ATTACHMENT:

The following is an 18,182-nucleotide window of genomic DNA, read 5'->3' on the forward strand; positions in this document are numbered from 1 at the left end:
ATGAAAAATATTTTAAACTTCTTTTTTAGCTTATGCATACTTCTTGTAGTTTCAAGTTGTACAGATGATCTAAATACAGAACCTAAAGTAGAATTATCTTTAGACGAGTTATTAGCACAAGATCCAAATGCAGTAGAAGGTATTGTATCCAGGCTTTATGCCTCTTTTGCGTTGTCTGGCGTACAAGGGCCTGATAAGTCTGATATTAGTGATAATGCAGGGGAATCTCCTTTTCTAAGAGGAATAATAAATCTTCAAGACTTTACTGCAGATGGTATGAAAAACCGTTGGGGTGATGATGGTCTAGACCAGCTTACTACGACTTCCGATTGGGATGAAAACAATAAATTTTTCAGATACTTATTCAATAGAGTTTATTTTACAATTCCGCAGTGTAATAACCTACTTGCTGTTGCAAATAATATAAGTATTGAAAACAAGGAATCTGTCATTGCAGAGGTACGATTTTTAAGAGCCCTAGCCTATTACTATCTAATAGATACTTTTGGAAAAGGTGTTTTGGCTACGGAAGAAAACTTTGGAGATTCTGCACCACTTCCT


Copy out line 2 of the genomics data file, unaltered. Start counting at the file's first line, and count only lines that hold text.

ATGAAAAATATTTTAAACTTCTTTTTTAGCTTATGCATACTTCTTGTAGTTTCAAGTTGTACAGATGATCTAAATACAGAACCTAAAGTAGAATTATCTTTAGACGAGTTATTAGCACAAGATCCAAATGCAGTAGAAGGTATTGTATCCAGGCTTTATGCCTCTTTTGCGTTGTCTGGCGTACAAGGGCCTGATAAGTCTGATATTAGTGATAATGCAGGGGAATCTCCTTTTCTAAGAGGAATAATAAATCTTCAAGACTTTACTGCAGATGGTATGAAAAACCGTTGGGGTGATGATGGTCTAGACCAGCTTACTACGACTTCCGATTGGGATGAAAACAATAAATTTTTCAGATACTTATTCAATAGAGTTTATTTTACAATTCCGCAGTGTAATAACCTACTTGCTGTTGCAAATAATATAAGTATTGAAAACAAGGAATCTGTCATTGCAGAGGTACGATTTTTAAGAGCCCTAGCCTATTACTATCTAATAGATACTTTTGGAAAAGGTGTTTTGGCTACGGAAGAAAACTTTGGAGATTCTGCACCACTTCCT